Descaling agent

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A descaling agent or chemical descaler is a liquid chemical substance used to remove limescale from metal surfaces in contact with hot water, such as in boilers, water heaters, and kettles. Limescale is either white or brown in colour due to the presence of iron compounds. Glass surfaces may also exhibit scaling stains, as can many ceramic surfaces present in bathrooms and kitchen, and descaling agents can be used safely to remove those stains without affecting the substrate since both ceramics and glass are unreactive to most acids.

Limescale build-up inside a pipe reduces both liquid flow and thermal conduction from the pipe, so will reduce thermal efficiency when used as a heat exchanger.

Action

Descaling agents are typically acidic compounds such as hydrochloric acid that react with the calcium carbonate and magnesium carbonate compounds present in the scale, producing carbon dioxide gas and a soluble salt.

CaCO3 (s) + 2 H+ (aq) → Ca2+ (aq) + CO2 (g) + H2O (l)
MgCO3 (s) + 2 H+ (aq) → Mg2+ (aq) + CO2 (g) + H2O (l)

Strongly acidic descaling agents are usually corrosive to the eyes and skin and can also attack and degrade clothing fibres, so appropriate protection such as rubber gloves and plastic aprons should be used in cleaning operations.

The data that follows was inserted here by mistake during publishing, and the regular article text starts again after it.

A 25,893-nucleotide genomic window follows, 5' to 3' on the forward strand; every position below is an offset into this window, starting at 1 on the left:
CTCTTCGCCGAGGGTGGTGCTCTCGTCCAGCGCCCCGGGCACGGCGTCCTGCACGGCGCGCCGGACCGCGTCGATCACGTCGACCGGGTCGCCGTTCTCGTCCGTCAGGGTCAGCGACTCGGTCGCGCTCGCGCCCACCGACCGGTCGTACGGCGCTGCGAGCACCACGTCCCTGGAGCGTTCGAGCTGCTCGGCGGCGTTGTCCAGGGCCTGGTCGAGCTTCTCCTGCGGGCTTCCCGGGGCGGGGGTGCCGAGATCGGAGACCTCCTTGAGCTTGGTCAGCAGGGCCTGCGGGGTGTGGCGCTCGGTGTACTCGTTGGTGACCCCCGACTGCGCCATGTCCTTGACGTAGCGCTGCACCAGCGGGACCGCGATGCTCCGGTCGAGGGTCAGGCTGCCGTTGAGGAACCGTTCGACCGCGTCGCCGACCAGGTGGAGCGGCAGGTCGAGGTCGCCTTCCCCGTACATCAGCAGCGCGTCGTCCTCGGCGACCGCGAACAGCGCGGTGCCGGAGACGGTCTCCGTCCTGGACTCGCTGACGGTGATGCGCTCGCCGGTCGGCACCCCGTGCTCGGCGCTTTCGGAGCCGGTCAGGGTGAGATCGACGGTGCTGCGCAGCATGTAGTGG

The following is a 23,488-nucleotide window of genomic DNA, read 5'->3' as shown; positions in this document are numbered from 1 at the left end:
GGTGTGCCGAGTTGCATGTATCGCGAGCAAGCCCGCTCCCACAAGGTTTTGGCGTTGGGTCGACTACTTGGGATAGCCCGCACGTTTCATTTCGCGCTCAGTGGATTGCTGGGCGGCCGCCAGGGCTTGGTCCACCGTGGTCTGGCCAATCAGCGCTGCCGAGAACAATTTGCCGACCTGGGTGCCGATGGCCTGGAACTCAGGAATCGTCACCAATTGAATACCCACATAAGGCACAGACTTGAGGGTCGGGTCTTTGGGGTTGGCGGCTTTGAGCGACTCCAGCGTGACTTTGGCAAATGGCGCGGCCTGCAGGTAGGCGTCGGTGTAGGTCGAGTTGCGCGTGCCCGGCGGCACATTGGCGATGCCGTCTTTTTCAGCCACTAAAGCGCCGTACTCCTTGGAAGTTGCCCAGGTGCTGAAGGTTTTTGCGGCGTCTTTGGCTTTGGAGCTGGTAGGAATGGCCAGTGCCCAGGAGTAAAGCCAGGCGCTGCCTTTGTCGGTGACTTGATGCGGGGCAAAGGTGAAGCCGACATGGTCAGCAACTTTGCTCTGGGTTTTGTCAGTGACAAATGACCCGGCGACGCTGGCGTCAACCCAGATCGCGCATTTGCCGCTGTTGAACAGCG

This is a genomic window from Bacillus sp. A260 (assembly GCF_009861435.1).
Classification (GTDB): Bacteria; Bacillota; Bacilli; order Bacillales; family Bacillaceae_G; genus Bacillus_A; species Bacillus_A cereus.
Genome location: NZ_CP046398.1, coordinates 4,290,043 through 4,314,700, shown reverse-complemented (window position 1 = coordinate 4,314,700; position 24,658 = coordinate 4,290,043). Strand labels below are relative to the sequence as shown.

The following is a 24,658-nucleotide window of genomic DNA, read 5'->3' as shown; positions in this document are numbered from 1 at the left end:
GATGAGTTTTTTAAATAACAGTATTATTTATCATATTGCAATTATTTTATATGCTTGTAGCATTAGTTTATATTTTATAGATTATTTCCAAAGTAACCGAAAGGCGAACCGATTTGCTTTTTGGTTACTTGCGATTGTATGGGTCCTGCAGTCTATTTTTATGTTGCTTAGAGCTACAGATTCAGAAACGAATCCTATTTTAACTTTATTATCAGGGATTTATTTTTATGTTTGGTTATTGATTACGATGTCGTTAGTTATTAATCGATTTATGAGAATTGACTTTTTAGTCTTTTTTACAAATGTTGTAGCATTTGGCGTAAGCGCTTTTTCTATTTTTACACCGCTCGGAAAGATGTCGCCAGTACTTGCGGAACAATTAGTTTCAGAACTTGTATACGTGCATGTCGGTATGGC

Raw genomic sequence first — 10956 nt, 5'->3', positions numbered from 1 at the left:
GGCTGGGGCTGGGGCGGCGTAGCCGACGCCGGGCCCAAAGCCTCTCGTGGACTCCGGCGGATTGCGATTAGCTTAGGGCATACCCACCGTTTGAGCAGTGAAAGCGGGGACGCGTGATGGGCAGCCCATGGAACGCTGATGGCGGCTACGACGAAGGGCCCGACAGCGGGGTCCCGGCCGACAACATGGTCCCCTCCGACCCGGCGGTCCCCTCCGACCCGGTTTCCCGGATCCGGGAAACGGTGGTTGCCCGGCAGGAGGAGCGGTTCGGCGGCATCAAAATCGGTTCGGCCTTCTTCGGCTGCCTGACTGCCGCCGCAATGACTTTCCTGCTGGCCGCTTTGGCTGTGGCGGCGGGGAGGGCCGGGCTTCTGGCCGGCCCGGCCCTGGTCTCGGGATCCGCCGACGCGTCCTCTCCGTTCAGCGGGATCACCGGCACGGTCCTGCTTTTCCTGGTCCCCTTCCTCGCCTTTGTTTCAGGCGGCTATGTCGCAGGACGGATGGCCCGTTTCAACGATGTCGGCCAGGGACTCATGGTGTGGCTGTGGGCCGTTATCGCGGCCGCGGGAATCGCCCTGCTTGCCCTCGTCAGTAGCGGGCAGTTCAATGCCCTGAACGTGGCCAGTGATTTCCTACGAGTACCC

Descaling can also cause erosion and dezincification of brass, causing the brass to leach lead which is thereby released into potable water lines. Descaling of steam boilers such as those found in espresso machines can be difficult as the boilers do not fill completely and the descaling agent is unable to reach the top of the boiler. If this problem occurs the device's safety valves, probes, and pressure sensors may not be cleared of limescale.

Acids used

Notable descaling agents include acetic acid, citric acid, glycolic acid, formic acid, lactic acid, phosphoric acid, sulfamic acid and hydrochloric acid. The calcium salts are soluble and thus washed away during dissolution or solvation. The speed of the descaling action depends on the concentration and acidity or pH of the solution provided. Hydrochloric acid is much stronger than acetic acid, for example, and therefore tends to remove scale faster. Weak acids such as acetic or citric acids may be preferred, however, where damage to the substrate is to be minimised.

Many companies offer inhibited or "buffered" acids that inhibit the corrosive effect of the acids on various materials. Approximately 10% concentrated hydrochloric acid with a corrosion inhibitor and some added penetrating and wetting agents added is typical. This allows for a better cleaning of machinery and especially heat exchangers because often the scale is mixed with silica and other contaminants. These additives reduce the corrosion on the metals and cut through and loosen these other materials mixed with the scale for faster and more thorough cleaning.

See also

References